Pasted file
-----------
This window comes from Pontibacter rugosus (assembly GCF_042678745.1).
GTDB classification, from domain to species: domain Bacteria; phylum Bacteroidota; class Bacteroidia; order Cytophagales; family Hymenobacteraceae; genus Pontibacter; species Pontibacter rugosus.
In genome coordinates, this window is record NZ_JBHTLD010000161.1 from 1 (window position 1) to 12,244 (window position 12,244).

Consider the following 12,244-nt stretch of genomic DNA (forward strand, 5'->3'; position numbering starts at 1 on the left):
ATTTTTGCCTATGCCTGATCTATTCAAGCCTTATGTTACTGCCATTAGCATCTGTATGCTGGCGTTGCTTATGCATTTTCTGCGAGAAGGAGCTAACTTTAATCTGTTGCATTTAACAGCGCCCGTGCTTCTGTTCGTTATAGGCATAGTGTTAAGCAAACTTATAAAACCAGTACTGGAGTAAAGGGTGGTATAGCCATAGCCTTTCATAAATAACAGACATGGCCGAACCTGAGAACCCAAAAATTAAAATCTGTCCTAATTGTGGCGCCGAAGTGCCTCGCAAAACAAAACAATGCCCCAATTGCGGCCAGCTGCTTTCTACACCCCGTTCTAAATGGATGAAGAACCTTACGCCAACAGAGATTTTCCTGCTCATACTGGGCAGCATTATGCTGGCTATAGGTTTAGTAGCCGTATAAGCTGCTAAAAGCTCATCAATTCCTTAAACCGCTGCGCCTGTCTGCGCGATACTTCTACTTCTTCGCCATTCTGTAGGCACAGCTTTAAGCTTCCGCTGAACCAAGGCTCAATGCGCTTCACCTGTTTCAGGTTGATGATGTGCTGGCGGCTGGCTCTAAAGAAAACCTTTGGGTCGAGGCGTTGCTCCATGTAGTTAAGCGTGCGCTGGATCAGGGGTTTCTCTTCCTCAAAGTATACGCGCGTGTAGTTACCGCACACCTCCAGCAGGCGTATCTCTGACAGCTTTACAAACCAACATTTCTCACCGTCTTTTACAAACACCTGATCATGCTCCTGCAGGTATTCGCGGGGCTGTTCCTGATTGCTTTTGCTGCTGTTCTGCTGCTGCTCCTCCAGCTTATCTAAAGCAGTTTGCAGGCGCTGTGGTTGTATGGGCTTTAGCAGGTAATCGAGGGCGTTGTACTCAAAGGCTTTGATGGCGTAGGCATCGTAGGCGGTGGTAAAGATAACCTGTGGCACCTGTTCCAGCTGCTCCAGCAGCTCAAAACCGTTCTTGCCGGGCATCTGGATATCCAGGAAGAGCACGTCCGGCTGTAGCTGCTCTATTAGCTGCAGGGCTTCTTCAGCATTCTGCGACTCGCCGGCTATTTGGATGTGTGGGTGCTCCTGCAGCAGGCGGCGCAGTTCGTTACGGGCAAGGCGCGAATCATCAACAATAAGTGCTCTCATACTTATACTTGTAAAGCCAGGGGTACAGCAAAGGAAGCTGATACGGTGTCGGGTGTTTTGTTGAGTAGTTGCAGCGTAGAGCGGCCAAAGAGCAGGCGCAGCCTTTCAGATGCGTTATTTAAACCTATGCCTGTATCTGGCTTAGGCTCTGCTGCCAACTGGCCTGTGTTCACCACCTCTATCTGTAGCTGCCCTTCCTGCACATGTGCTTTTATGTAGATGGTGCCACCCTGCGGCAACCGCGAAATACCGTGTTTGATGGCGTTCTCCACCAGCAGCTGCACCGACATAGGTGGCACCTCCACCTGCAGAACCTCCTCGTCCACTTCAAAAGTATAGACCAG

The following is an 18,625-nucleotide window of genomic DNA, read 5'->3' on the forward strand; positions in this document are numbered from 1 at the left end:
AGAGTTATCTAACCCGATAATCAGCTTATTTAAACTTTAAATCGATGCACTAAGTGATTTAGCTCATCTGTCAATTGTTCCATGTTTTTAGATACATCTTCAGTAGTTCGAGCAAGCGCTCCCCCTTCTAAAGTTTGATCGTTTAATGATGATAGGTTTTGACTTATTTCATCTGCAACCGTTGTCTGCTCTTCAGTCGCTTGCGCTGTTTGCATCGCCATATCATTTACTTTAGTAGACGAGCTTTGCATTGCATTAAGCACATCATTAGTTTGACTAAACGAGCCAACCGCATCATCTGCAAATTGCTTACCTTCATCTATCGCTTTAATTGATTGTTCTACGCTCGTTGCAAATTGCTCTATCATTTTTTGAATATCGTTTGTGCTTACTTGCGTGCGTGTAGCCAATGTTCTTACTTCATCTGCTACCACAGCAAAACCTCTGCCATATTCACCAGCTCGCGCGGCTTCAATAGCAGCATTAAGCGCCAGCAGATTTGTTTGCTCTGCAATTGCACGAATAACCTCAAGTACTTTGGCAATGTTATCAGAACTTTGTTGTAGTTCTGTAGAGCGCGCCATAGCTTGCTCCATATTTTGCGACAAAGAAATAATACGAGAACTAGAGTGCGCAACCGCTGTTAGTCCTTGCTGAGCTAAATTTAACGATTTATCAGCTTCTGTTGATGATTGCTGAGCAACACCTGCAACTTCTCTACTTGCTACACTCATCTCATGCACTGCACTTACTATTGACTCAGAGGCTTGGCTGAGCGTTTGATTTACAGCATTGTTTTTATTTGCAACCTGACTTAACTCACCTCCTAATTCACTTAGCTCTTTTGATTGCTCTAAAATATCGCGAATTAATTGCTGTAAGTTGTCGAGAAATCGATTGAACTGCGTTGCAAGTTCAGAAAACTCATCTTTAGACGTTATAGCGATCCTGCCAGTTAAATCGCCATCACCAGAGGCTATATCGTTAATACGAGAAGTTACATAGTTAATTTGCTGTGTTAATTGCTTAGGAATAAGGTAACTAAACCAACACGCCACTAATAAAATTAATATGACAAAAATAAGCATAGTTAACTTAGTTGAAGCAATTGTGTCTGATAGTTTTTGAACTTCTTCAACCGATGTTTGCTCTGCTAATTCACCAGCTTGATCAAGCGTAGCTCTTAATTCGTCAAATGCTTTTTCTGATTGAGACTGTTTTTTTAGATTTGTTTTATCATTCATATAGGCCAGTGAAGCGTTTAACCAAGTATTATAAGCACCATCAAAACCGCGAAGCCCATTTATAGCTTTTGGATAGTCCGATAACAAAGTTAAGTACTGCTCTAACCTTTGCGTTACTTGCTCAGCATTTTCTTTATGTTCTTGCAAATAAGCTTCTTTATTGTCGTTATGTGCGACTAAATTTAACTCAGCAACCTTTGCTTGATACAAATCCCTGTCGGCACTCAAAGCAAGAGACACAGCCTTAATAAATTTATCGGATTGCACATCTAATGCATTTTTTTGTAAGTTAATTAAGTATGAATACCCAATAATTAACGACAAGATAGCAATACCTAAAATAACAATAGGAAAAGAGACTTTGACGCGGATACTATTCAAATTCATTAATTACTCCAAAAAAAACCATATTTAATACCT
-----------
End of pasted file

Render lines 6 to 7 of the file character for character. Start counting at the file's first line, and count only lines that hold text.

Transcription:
The following is an 18,625-nucleotide window of genomic DNA, read 5'->3' on the forward strand; positions in this document are numbered from 1 at the left end:
AGAGTTATCTAACCCGATAATCAGCTTATTTAAACTTTAAATCGATGCACTAAGTGATTTAGCTCATCTGTCAATTGTTCCATGTTTTTAGATACATCTTCAGTAGTTCGAGCAAGCGCTCCCCCTTCTAAAGTTTGATCGTTTAATGATGATAGGTTTTGACTTATTTCATCTGCAACCGTTGTCTGCTCTTCAGTCGCTTGCGCTGTTTGCATCGCCATATCATTTACTTTAGTAGACGAGCTTTGCATTGCATTAAGCACATCATTAGTTTGACTAAACGAGCCAACCGCATCATCTGCAAATTGCTTACCTTCATCTATCGCTTTAATTGATTGTTCTACGCTCGTTGCAAATTGCTCTATCATTTTTTGAATATCGTTTGTGCTTACTTGCGTGCGTGTAGCCAATGTTCTTACTTCATCTGCTACCACAGCAAAACCTCTGCCATATTCACCAGCTCGCGCGGCTTCAATAGCAGCATTAAGCGCCAGCAGATTTGTTTGCTCTGCAATTGCACGAATAACCTCAAGTACTTTGGCAATGTTATCAGAACTTTGTTGTAGTTCTGTAGAGCGCGCCATAGCTTGCTCCATATTTTGCGACAAAGAAATAATACGAGAACTAGAGTGCGCAACCGCTGTTAGTCCTTGCTGAGCTAAATTTAACGATTTATCAGCTTCTGTTGATGATTGCTGAGCAACACCTGCAACTTCTCTACTTGCTACACTCATCTCATGCACTGCACTTACTATTGACTCAGAGGCTTGGCTGAGCGTTTGATTTACAGCATTGTTTTTATTTGCAACCTGACTTAACTCACCTCCTAATTCACTTAGCTCTTTTGATTGCTCTAAAATATCGCGAATTAATTGCTGTAAGTTGTCGAGAAATCGATTGAACTGCGTTGCAAGTTCAGAAAACTCATCTTTAGACGTTATAGCGATCCTGCCAGTTAAATCGCCATCACCAGAGGCTATATCGTTAATACGAGAAGTTACATAGTTAATTTGCTGTGTTAATTGCTTAGGAATAAGGTAACTAAACCAACACGCCACTAATAAAATTAATATGACAAAAATAAGCATAGTTAACTTAGTTGAAGCAATTGTGTCTGATAGTTTTTGAACTTCTTCAACCGATGTTTGCTCTGCTAATTCACCAGCTTGATCAAGCGTAGCTCTTAATTCGTCAAATGCTTTTTCTGATTGAGACTGTTTTTTTAGATTTGTTTTATCATTCATATAGGCCAGTGAAGCGTTTAACCAAGTATTATAAGCACCATCAAAACCGCGAAGCCCATTTATAGCTTTTGGATAGTCCGATAACAAAGTTAAGTACTGCTCTAACCTTTGCGTTACTTGCTCAGCATTTTCTTTATGTTCTTGCAAATAAGCTTCTTTATTGTCGTTATGTGCGACTAAATTTAACTCAGCAACCTTTGCTTGATACAAATCCCTGTCGGCACTCAAAGCAAGAGACACAGCCTTAATAAATTTATCGGATTGCACATCTAATGCATTTTTTTGTAAGTTAATTAAGTATGAATACCCAATAATTAACGACAAGATAGCAATACCTAAAATAACAATAGGAAAAGAGACTTTGACGCGGATACTATTCAAATTCATTAATTACTCCAAAAAAAACCATATTTAATACCT